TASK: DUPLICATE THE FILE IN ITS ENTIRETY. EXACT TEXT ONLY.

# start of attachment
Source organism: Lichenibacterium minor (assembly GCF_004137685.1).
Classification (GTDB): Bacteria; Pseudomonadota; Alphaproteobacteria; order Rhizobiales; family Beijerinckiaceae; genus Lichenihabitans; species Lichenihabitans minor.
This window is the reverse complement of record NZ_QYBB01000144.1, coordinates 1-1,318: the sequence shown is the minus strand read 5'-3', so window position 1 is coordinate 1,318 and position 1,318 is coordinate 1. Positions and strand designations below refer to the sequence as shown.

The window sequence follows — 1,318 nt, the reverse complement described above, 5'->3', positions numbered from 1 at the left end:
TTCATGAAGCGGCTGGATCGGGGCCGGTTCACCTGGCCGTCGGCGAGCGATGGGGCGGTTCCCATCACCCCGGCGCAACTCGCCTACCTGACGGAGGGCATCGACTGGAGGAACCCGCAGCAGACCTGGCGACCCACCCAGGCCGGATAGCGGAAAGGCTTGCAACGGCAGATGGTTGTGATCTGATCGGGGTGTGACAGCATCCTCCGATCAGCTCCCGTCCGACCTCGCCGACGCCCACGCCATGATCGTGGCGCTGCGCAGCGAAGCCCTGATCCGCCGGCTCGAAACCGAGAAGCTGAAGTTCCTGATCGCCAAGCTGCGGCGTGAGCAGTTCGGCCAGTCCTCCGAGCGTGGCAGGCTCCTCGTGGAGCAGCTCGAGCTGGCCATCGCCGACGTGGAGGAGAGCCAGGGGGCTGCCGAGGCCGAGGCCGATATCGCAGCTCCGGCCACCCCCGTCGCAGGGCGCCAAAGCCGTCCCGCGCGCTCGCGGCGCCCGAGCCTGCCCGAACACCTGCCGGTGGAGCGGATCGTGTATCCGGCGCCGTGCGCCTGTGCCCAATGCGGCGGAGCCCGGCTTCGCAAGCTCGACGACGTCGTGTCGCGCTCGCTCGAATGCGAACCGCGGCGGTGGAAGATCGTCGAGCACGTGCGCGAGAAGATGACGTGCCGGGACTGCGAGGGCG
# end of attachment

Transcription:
Source organism: Lichenibacterium minor (assembly GCF_004137685.1).
Classification (GTDB): Bacteria; Pseudomonadota; Alphaproteobacteria; order Rhizobiales; family Beijerinckiaceae; genus Lichenihabitans; species Lichenihabitans minor.
This window is the reverse complement of record NZ_QYBB01000144.1, coordinates 1-1,318: the sequence shown is the minus strand read 5'-3', so window position 1 is coordinate 1,318 and position 1,318 is coordinate 1. Positions and strand designations below refer to the sequence as shown.

The window sequence follows — 1,318 nt, the reverse complement described above, 5'->3', positions numbered from 1 at the left end:
TTCATGAAGCGGCTGGATCGGGGCCGGTTCACCTGGCCGTCGGCGAGCGATGGGGCGGTTCCCATCACCCCGGCGCAACTCGCCTACCTGACGGAGGGCATCGACTGGAGGAACCCGCAGCAGACCTGGCGACCCACCCAGGCCGGATAGCGGAAAGGCTTGCAACGGCAGATGGTTGTGATCTGATCGGGGTGTGACAGCATCCTCCGATCAGCTCCCGTCCGACCTCGCCGACGCCCACGCCATGATCGTGGCGCTGCGCAGCGAAGCCCTGATCCGCCGGCTCGAAACCGAGAAGCTGAAGTTCCTGATCGCCAAGCTGCGGCGTGAGCAGTTCGGCCAGTCCTCCGAGCGTGGCAGGCTCCTCGTGGAGCAGCTCGAGCTGGCCATCGCCGACGTGGAGGAGAGCCAGGGGGCTGCCGAGGCCGAGGCCGATATCGCAGCTCCGGCCACCCCCGTCGCAGGGCGCCAAAGCCGTCCCGCGCGCTCGCGGCGCCCGAGCCTGCCCGAACACCTGCCGGTGGAGCGGATCGTGTATCCGGCGCCGTGCGCCTGTGCCCAATGCGGCGGAGCCCGGCTTCGCAAGCTCGACGACGTCGTGTCGCGCTCGCTCGAATGCGAACCGCGGCGGTGGAAGATCGTCGAGCACGTGCGCGAGAAGATGACGTGCCGGGACTGCGAGGGCG